A message repeatedly making the rounds on the Internet shows a picture of an American airman, John Gebhardt, holding an injured Iraqi child on his lap. The accompanying text explains about his sympathetic provision of comfort to her and others. In addition, the reason that it is all the rage, especially amongst neoconservatives, is that the senders can, in their minds, use the depiction to "prove" that U.S. military personnel undeniably have magnanimous intentions. Subsequently, the message indirectly substantiates their position that U.S. armed forces are overseas fighting wars solely to improve the lives of foreigners and to protect American freedoms at home.
Yes, it is touching to see a kindly man reassure a youngster, but the scene and its description in no way verifies anything altruistic about American motives in the Middle East. Indeed, both could serve to remind people that the wounded child would not have been hurt to begin with, had U.S. warmongers not chosen Iraq as a site for a comprehensive invasion, that should never have been initiated in the first place. They, also, stand in stark contrast to other renditions of U.S. troop actions, which run the gamut from selflessly heroic to atrociously horrific.
For example, one graphic and disturbing image sums up the violence that is always at the heart of war. Titled "American Soldier showing a severed Iraqi arm hung in a mosque to terrorize the Iraqi resistance", it portrays a gloating American youth in fatigues flaunting his prize. The spoils of the hunt, his gruesome human arm, was hung against the wall of a house of worship like a rancid slab of meat.
In response to seeing the shot, I could not resist imagining an invading force coming to the U.S.A. to topple our government and gain control of our oil reserves. As such, I pictured that same mangled limb as the remains of an American resistance fighter, one's neighbor perhaps,strung up at the doorway of a town's church or synagogue.
Concurrently, I could conjure up the way that Americans would regard the foreign attackers, were they forced to prostitute their children to mercenaries - ones like those that were provided to Blackwater's warriors and paid for by the invading forces' government - in order to provide food for their families. Similarly, I could imagine how U.S. citizens would think about citizens of the invading country, so 'cozy' in their own lives, while their own homes, jobs sites, electricity plants, water supplies, schools, hospitals, transportation routes and other critical parts of their lives were blown up and contaminated with toxins, such as depleted uranium delivered from assorted types of projectiles.
Of course, government leaders can convincingly state anything as justification for offensive raids into foreign lands. They can mention the need to destroy weapons of mass destruction (that will never be found) through the use of one's own weapons of mass destruction, the desire to bring democracy to backwards peoples, the obligation to protect far-away populations from dangerous terrorists, the Orwellian wish to bring peace through war or any number of other outlandish excuses.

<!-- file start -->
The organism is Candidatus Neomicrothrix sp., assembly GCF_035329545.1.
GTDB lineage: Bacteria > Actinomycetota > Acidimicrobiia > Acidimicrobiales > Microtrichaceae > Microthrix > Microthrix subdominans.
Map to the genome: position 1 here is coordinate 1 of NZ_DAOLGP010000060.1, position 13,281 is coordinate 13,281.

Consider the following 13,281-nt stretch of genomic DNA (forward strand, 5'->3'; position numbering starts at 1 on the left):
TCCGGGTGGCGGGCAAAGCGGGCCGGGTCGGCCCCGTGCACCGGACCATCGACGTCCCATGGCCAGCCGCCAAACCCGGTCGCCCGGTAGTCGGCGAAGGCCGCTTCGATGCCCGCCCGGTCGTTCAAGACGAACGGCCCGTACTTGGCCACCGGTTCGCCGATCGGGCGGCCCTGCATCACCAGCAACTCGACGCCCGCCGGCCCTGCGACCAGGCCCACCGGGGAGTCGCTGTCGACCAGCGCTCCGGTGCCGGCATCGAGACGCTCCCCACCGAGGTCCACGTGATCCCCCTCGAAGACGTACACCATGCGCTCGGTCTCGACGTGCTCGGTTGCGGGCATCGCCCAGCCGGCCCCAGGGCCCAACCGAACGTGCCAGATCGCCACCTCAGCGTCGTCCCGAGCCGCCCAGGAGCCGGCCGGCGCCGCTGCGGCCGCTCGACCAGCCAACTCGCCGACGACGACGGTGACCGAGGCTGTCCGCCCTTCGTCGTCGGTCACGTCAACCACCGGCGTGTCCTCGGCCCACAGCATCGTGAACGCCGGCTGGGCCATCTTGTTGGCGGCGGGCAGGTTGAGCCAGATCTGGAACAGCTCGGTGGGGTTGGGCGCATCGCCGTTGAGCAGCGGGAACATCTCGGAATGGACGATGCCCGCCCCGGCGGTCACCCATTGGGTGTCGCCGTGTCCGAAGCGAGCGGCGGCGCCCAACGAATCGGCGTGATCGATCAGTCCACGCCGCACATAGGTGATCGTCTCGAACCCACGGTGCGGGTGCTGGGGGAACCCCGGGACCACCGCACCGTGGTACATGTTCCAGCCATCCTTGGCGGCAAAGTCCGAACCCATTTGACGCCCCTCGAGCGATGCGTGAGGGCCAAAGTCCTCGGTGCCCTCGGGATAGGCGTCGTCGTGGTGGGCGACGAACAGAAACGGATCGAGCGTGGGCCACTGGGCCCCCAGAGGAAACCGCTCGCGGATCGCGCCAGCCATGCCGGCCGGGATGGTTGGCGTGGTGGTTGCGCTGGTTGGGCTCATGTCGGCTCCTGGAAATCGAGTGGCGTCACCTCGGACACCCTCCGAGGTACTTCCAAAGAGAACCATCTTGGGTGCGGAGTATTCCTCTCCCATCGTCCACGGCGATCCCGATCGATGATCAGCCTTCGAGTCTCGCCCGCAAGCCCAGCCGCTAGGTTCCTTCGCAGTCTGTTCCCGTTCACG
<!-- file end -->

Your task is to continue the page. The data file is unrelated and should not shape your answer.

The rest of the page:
Simultaneously, they can give glorious pro-war speeches filled with half truths like Barack Obama's address at West Point aimed at gaining support for war expansion. (In connection, it is useful to remember Adolf Hitler once stating: "Make the lie big, make it simple, keep saying it, and eventually they will believe it.")
Yet propagandist talks, regardless of whether they are sincerely stated or even believed, can never undercut the facts. This was spelled out by Admiral Gene LaRocque: "I hate it when they say, 'He gave his life for his country.' Nobody gives their life for anything. We steal the lives of these kids. We take it away from them. They don't die for the honor and glory of their country. We kill them." Yes, we kill them in the bid to gain geopolitical control of energy stores and pipeline corridors that deliver the supplies, and we slaughter again and again ever more innocent civilians in the process.
In times to come, finite resources, such as uranium and fossil fuels, will be increasingly used up. Countries that either harbor the remaining supplies or that are en route for their delivery will be portrayed as hostile and dangerous to Western interests if they do not cave in to Western demands. Accordingly, various bogus reasons will again be fabricated as justifications for invading them and the affiliated costs will again be subsumed by the invading countries' citizens. The result was spelled out by Abraham Flexner: "Probably, no nation is rich enough to pay for both war and civilization. We must make our choice; we cannot have both."
No, indeed, we cannot have both. We simply cannot afford the social, environmental, and financial price tag. At the same time, we cannot afford the lost funding for essential programs like universal health-care provision and infrastructure repairs at home. Similarly, we cannot bear the added costs to rebuild whole nations after devastating their landscapes. After war expenditures, there's just not enough money to spare for much else.